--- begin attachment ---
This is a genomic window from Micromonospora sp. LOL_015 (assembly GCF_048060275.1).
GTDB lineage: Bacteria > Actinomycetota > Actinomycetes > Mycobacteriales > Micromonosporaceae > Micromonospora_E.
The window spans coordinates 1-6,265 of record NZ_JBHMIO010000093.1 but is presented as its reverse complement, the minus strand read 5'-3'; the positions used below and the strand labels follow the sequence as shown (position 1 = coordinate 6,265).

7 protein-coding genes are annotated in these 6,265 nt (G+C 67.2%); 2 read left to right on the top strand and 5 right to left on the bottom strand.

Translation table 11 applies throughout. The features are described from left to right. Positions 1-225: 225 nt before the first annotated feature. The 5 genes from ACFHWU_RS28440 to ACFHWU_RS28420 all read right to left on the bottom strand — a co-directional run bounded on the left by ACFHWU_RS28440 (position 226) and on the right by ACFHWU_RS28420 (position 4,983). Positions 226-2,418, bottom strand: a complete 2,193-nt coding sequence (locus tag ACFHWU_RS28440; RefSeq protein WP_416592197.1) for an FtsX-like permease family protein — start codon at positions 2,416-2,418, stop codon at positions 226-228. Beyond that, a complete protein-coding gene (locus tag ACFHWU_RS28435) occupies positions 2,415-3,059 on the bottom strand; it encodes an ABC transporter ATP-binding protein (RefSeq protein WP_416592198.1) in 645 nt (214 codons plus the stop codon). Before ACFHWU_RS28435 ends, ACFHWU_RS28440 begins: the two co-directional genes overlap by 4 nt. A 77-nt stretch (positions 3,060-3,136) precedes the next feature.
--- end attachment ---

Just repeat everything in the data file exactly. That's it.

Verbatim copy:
This is a genomic window from Micromonospora sp. LOL_015 (assembly GCF_048060275.1).
GTDB lineage: Bacteria > Actinomycetota > Actinomycetes > Mycobacteriales > Micromonosporaceae > Micromonospora_E.
The window spans coordinates 1-6,265 of record NZ_JBHMIO010000093.1 but is presented as its reverse complement, the minus strand read 5'-3'; the positions used below and the strand labels follow the sequence as shown (position 1 = coordinate 6,265).

7 protein-coding genes are annotated in these 6,265 nt (G+C 67.2%); 2 read left to right on the top strand and 5 right to left on the bottom strand.

Translation table 11 applies throughout. The features are described from left to right. Positions 1-225: 225 nt before the first annotated feature. The 5 genes from ACFHWU_RS28440 to ACFHWU_RS28420 all read right to left on the bottom strand — a co-directional run bounded on the left by ACFHWU_RS28440 (position 226) and on the right by ACFHWU_RS28420 (position 4,983). Positions 226-2,418, bottom strand: a complete 2,193-nt coding sequence (locus tag ACFHWU_RS28440; RefSeq protein WP_416592197.1) for an FtsX-like permease family protein — start codon at positions 2,416-2,418, stop codon at positions 226-228. Beyond that, a complete protein-coding gene (locus tag ACFHWU_RS28435) occupies positions 2,415-3,059 on the bottom strand; it encodes an ABC transporter ATP-binding protein (RefSeq protein WP_416592198.1) in 645 nt (214 codons plus the stop codon). Before ACFHWU_RS28435 ends, ACFHWU_RS28440 begins: the two co-directional genes overlap by 4 nt. A 77-nt stretch (positions 3,060-3,136) precedes the next feature.